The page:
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Money News

Global stocks sweat out knife-edge U.S. election, safe-haven bonds get bid

SYDNEY (Reuters) - Share markets were whipsawed, while bonds and the dollar rose on Wednesday as results from the U.S. presidential election proved far closer than polls had predicted, potentially leaving the outcome in doubt for days to come.

A man works at the Tokyo Stock Exchange after market opens in Tokyo, Japan October 2, 2020. REUTERS/Kim Kyung-Hoon

Democratic contender Joe Biden took to the air to declare he was still optimistic about winning and called for all votes to be counted, no matter how long it took.

President Donald Trump responded saying that he had won, that “they” were trying to steal the election, without providing evidence, and that he would go the U.S. Supreme Court to fight for the win if needed.

Investors had initially wagered that a possible Democratic sweep by Biden could ease political risk while promising a huge boost to fiscal stimulus.

But the mood quickly changed as Trump snatched Florida and ran much closer in other major battleground states than polls had predicted.

U.S. equity futures went on a wild ride, rising then falling, climbing again as the voting seemed to favour Trump before buckling again in tandem with European futures after Trump vowed to make a Supreme Court challenge.

“It means possibly quite a lot of volatility,” said AXA Group’s Chief Economist Gilles Moec in London.

“As it is not clear, markets are going to overreact to every tiny piece of news,” such as any further talk from Trump or Biden about legal fights.

(For the latest results and news on U.S. election, click: here )

Dealers said investors could be thinking a status quo result would at least lessen political uncertainty and remove the risk a Biden administration would roll back corporate tax cuts.

The technology sector seemed encouraged, with NASDAQ futures rising as much as 2.2% at one point before easing back to 0.6% upNQc1. E-Mini futures for the S&P 500 dropped 1% though after Trump’s news conference. EUROSTOXX 50 futures were last down 1.6% having been fractionally higher just 30 minutes earlier.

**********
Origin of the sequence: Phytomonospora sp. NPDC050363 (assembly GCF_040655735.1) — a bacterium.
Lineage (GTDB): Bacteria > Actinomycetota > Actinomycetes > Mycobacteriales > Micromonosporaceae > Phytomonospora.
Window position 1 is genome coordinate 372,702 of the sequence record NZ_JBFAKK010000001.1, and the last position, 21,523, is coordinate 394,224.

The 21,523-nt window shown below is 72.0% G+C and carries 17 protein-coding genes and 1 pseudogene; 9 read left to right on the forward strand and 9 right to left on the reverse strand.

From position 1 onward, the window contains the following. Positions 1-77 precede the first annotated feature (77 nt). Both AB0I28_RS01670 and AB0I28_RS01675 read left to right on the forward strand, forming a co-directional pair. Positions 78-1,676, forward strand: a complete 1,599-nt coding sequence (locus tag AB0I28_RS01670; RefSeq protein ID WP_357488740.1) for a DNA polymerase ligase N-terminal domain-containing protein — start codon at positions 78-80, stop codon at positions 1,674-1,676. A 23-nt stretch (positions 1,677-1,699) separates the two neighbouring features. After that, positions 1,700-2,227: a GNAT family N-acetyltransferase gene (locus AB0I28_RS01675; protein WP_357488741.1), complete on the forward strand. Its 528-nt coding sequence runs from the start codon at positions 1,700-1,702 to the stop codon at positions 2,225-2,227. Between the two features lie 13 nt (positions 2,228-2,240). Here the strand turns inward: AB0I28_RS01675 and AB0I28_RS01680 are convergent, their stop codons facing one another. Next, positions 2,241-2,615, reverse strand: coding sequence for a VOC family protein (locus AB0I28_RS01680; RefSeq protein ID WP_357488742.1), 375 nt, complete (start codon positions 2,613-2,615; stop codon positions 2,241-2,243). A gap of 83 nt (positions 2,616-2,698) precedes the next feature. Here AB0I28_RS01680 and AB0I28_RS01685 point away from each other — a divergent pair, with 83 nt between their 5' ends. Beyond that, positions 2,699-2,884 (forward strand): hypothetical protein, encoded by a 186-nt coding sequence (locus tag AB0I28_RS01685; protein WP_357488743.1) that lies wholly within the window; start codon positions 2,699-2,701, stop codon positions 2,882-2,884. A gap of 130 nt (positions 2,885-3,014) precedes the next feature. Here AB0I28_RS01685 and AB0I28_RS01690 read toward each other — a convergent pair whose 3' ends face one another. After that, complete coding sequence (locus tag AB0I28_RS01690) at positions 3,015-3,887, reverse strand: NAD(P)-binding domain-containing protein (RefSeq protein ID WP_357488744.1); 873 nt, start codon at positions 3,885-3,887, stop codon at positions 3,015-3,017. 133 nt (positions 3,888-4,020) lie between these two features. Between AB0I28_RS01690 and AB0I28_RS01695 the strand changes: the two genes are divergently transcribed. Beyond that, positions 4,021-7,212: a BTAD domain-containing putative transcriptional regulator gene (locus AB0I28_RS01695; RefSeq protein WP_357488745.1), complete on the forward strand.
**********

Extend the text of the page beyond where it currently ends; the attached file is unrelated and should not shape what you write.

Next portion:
Andrew Brenner, head of international fixed income at NatAlliance Securities, said the move in techs looked like it was a play on the Senate potentially staying Republican.

Brenner said that under a Biden win tech stocks were seen faring worse, partly due to Democrats going after the sector in hearings and also that a potential rise in capital gains tax would hit tech stocks harder.

Japan’s Nikkei .N225 was ahead by 1.7%, while MSCI’s broadest index of Asia-Pacific shares outside Japan edged up 0.2%.

Chinese blue chips rose 0.7%, with markets uncertain how Sino-U.S. relations would develop from here.

Some investors were now hedging against the risk of a contested election or at least a drawn-out process as mail-in ballots were counted.

“It’s a wait-and-see,” said Matt Sherwood, head of investment strategy at Perpetual in Sydney.

“I think the odds of a clean (Democrat) sweep are diminishing, almost by the minute. That reduces the possibility, or the likelihood at least of a large stimulus program being agreed to in the first days of a Biden administration.”

That saw 10-year Treasury yields fall all the way back to 0.81%, having been at a five-month top of 0.93%.

The U.S. dollar had a roller coaster session, reversing early losses to be last up 1% on a basket of currencies at 93.902 =USD. The euro fell back hard to $1.1640 and away from a top of $1.1768.

The chance of a Trump victory saw the dollar jump 2% on the Mexican peso on the assumption U.S. trade policies would continue to favour tariffs. Norway’s crown and Australia’s risk-sensitive dollar both tumbled too.

Going the other way, the dollar eased 0.9% on the Russian rouble which had been one of the hardest fallers in the run up to the election.

STILL TO COME

Investors are still awaiting the outcome of U.S. Federal Reserve and Bank of England meetings this week, which are expected to at least give a nod to further stimulus.

The Reserve Bank of Australia on Tuesday cut interest rates to near zero and boosted its bond-buying program, adding to the tidal wave of cheap money flooding the global financial system.

Gold had recently been buoyed by all this liquidity but ran into profit-taking on Wednesday, losing 0.6% to $1,896 an ounce.

Oil prices held gains made after industry data showed crude inventories in the United States dropped sharply.

Dealers noted a returned Republican administration would likely be more positive for the oil industry than Democrats that favoured renewable technology.

U.S. crude futures were up 90 cents at $38.56 a barrel, with Brent crude futures gaining 91 cents to $40.62.

Reporting by Wayne Cole; additional reporting by Gui Qing Koh, editing by Richard Pullin, Sam Holmes and Kim Coghill

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